The past decade has witnessed an evolving body of scientific research investigating potential links between human gut health and mood, immunity and overall physical health. Indeed, the gut-brain axis has been the focus of extensive recent research, and various studies have explored the health of our intestinal microbiota (the collection of microorganisms that live within us) and the possible link to various mood disorders, including symptoms of anxiety and depression.
Immune system function has been linked with digestive health and research has considered the role that gut microbiota may play in the development and function of the immune system. Normal gut function can support the digestion and absorption of nutrients from the foods you eat everyday and this in turn may affect your energy levels, immune system and may even help to support hair and skin health. Within the lining of the digestive tract are specialist immune cells designed to protect your body from infection and deal with bacteria ingested in food to prevent them from entering systemic circulation and causing illness. In fact, up to 80% of your immune system is thought to reside in the gut. Maintaining optimal gut health can support the immune cells and help to ensure they’re at their most effective. ‘Dysbiosis’ is the term used to describe an overgrowth of ‘unfriendly’ bacteria in the gut and the most common symptoms include bloating, nausea, constipation, diarrhoea, excessive flatulence and stomach pains. Recurrent colds may indicate that there’s an imbalance in digestive health.
Three key ways to support the ‘friendly’ bacteria in your gut:
1. Fibre-rich plant foods: Aim to include a wide range of vibrant plant-based foods in your daily diet, including fruits and vegetables, beans, peas, lentils, nuts, seeds and whole grains. Fresh vegetables and fruits are packed with vitamins, minerals and antioxidants, but their rich variety of different types of fibre help to support a varied and healthy microbiome. Try eating seven to nine portions over the course of each day and choose different colours to nourish your body with a range of protective phytonutrients. Raw onion, and garlic, chicory, Jerusalem artichoke, leeks and bananas contain prebiotic fibres, which feed the friendly bacteria in your gut and encourage it to flourish.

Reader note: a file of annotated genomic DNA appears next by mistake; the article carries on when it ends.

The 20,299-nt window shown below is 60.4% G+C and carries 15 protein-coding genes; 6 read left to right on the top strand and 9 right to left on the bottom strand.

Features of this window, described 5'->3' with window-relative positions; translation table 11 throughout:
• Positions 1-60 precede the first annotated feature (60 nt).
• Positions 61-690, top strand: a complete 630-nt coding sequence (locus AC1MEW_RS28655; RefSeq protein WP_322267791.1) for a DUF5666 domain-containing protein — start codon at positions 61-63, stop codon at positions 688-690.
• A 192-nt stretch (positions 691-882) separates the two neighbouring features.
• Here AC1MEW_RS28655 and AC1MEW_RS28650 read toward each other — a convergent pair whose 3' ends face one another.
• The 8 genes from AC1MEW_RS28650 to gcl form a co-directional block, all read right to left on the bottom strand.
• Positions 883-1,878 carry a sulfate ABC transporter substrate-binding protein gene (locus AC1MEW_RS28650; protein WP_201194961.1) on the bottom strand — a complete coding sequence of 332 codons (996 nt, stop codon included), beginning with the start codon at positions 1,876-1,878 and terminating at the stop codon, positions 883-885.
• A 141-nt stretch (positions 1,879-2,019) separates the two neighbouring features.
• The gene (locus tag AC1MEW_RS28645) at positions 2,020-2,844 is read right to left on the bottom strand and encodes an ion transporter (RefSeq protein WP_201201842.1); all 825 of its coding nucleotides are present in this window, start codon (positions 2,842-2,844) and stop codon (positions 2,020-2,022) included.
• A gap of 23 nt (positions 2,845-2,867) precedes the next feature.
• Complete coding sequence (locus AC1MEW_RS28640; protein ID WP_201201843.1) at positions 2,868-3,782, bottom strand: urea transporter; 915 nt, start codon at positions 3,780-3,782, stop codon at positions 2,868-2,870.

2. Microbiotics: For many years, Udo’s Choice Super 8 capsules have been my top choice for premium-quality, friendly bacteria. Super 8 can be used on a continuous basis or for short periods of time, such as after illness, to help to replenish the balance of ‘friendly bacteria’. Udo’s Choice Super 8 is a hi-count microbiotic blend that contains eight strains of lacto and bifido bacteria. Each daily capsule contains 42 billion ‘friendly’ bacteria. Make sure you store them in the fridge to keep them fresh and aim to take them after your evening meal for best absorption.
3. Avoid refined sugar and processed foods: Refined sugar is thought to encourage the growth of various strains of yeasts and ‘unfriendly’ bacteria, while processed foods often contain refined sugar to enhance taste and encourage you to reach for more. As much as possible, aim to buy and eat fresh, seasonal produce to support a healthy microbiota. If you have a sweet tooth, try eating berries as they’re rich in antioxidants and naturally low in fructose. Raw cacao powder can be used instead of chocolate in a range of healthier desserts and sweet treats, while Stevia and Erythritol are useful plant-derived natural sweeteners that don’t impact blood sugar levels.
Trust your gut and support it with friendly bacteria each day.
- Gut–Brain Axis and Mood Disorder, Lu Liu and Gang Zhu. Front Psychiatry. 2018; 9: 223.
- Gut microbiota, metabolites and host immunity, Michelle G. Rooks and Wendy S. Garrett, Nature Reviews Immunology. 2016 May 27; 16(6): 341–352.